Here's an interesting little gadget. While it won't revolutionize gaming (at least not yet) like Nintendo said it would, the DS is a nice piece of hardware with a serious hunger for software. Potential here is huge, and you just have to wish developers take advantage of it.
Out of the box, the DS offers up a lot. An AC adapter is available for charging, though it should power-up once out of the plastic. It's the same adapter used by the Game Boy Advance SP. A stylus is clipped to the back of the system and another (just in case you lose the attached one) is inside the baggie containing all the manuals. The wrist strap is a bit more than that. It actually goes on your thumb and can be used to direct the action on the touch screen instead of the stylus if you prefer. Finally, a demo for "Metroid Prime Hunters" is included.
The system is a little on the heavy side, probably about the same as the original Game Boy back in 1988. Both of the screens produce a gorgeous picture, easily the best of any handheld since NEC's Turbo Express. There are two slots for software. One on the bottom for Game Boy Advance games (but NOT Game Boy or Game Boy Color titles; they won't fit) and the top one houses DS Game cards. Note that GBA games cannot be played with multiple players on the DS.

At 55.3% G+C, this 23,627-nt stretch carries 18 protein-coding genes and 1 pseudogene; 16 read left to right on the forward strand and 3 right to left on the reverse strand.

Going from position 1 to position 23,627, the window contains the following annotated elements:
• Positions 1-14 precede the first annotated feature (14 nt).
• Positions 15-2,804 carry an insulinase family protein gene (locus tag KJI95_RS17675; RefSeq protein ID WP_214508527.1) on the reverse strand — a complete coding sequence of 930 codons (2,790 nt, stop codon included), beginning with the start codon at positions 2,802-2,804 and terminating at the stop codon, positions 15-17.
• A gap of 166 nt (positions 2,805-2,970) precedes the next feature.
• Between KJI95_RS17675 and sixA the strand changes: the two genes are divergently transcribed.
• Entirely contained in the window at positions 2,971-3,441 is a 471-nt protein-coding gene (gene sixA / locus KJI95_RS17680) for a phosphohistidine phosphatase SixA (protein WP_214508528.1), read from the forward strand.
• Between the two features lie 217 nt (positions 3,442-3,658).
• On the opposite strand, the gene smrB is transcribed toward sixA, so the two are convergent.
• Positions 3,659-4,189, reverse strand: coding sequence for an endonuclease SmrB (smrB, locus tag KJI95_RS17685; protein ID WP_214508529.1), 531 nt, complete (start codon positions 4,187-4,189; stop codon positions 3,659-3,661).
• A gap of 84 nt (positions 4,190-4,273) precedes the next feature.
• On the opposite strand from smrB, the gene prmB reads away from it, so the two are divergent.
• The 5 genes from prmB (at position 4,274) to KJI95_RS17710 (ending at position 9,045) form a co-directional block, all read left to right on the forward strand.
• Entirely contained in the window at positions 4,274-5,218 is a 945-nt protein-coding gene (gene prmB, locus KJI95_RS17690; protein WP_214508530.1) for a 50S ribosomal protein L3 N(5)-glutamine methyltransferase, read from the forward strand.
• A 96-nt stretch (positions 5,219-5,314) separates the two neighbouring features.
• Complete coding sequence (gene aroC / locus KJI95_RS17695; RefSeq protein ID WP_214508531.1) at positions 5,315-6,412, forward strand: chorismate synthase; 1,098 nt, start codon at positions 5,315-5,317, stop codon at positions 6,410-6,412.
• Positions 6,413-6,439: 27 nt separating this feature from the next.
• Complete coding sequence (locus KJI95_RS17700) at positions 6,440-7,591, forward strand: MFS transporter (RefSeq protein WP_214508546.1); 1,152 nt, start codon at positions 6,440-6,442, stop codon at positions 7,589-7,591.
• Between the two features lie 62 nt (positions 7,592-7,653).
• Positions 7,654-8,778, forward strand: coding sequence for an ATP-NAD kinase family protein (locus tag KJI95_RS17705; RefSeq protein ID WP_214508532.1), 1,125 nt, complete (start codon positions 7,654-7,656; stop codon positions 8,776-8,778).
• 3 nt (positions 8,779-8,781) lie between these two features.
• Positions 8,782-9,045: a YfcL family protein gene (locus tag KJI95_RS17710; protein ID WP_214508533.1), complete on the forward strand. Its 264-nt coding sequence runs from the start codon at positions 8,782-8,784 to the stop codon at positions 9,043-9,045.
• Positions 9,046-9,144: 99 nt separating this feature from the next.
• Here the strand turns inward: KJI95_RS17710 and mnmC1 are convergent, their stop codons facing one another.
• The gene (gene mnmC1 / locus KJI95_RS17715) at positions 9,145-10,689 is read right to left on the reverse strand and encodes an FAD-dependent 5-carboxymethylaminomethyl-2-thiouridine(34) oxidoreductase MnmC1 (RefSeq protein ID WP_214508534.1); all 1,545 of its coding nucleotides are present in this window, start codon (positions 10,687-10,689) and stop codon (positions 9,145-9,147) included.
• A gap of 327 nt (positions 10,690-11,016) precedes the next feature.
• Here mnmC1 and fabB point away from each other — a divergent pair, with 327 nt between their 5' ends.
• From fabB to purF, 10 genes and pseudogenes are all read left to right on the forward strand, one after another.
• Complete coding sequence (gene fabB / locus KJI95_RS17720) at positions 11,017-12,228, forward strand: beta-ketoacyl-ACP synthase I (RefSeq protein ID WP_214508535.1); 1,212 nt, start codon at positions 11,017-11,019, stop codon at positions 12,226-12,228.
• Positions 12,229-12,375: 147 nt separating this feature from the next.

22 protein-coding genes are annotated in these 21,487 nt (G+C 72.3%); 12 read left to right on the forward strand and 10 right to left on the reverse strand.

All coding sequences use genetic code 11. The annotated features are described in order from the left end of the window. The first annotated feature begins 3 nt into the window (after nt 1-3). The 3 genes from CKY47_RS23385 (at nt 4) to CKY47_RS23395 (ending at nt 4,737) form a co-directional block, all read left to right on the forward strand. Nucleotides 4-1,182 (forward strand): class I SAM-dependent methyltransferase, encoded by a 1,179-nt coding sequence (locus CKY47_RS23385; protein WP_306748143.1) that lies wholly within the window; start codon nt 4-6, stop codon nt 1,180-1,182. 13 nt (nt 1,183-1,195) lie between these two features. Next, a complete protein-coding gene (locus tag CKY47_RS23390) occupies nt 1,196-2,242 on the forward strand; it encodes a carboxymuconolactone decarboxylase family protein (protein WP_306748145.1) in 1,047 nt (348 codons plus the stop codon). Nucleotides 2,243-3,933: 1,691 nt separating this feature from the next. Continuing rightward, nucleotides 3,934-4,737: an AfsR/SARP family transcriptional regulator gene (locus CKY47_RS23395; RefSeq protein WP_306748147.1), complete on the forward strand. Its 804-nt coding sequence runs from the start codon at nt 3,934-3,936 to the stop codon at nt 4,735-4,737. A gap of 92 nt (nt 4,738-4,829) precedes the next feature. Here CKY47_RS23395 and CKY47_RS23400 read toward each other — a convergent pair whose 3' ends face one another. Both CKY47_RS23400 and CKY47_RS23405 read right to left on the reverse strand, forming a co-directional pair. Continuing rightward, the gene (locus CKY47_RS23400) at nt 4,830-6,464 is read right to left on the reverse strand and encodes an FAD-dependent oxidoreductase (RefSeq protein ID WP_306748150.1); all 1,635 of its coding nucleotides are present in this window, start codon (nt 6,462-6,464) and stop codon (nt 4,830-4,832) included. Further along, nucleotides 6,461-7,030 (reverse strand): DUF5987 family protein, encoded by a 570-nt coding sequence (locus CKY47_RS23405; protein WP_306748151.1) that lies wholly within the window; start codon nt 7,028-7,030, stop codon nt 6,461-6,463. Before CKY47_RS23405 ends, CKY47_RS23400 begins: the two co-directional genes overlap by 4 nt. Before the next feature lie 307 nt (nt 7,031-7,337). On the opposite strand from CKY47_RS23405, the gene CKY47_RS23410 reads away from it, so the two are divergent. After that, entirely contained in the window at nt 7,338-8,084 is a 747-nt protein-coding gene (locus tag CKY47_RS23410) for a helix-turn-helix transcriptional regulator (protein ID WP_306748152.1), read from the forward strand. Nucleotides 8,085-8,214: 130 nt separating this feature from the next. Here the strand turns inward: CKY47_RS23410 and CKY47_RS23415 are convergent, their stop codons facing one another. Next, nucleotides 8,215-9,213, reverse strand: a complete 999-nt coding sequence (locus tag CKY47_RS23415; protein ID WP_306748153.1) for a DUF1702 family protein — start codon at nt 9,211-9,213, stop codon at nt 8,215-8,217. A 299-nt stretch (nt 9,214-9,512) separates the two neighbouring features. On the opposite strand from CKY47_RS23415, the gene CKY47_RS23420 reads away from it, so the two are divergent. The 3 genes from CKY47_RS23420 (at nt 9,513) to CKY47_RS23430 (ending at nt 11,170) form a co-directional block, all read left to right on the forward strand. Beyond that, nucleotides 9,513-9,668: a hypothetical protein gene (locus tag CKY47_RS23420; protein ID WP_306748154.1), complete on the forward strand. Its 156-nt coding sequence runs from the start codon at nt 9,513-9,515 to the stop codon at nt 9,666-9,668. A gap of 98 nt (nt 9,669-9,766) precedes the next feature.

"Cards" is probably a good term, since these things are small. They are a little bigger than N-Gage titles and are now the second smallest media on the market. It's pretty incredible to think these little pieces can hold video and high quality audio when you consider their size. The slot that holds them keeps them in place with a spring system. Click down once to lock them in, click again to pop them out.
A standard headphone port is available, but you can use any sets you have from your SP as well. There is a small microphone port on the lower left side and the dual power lights to the right of it. The stereo speakers (a rarity for a handheld) are set low against the top screen. The power button is seated nicely above the D-pad while select and start reside above the four face buttons.
Holding the DS is a little awkward due to the button placement. It's bad enough that the buttons are small (really small), but they sit very close to the edge of the system. Your thumb needs to be almost vertical to hit "A." Same goes for the D-pad. Both shoulder buttons seem to be positioned fine.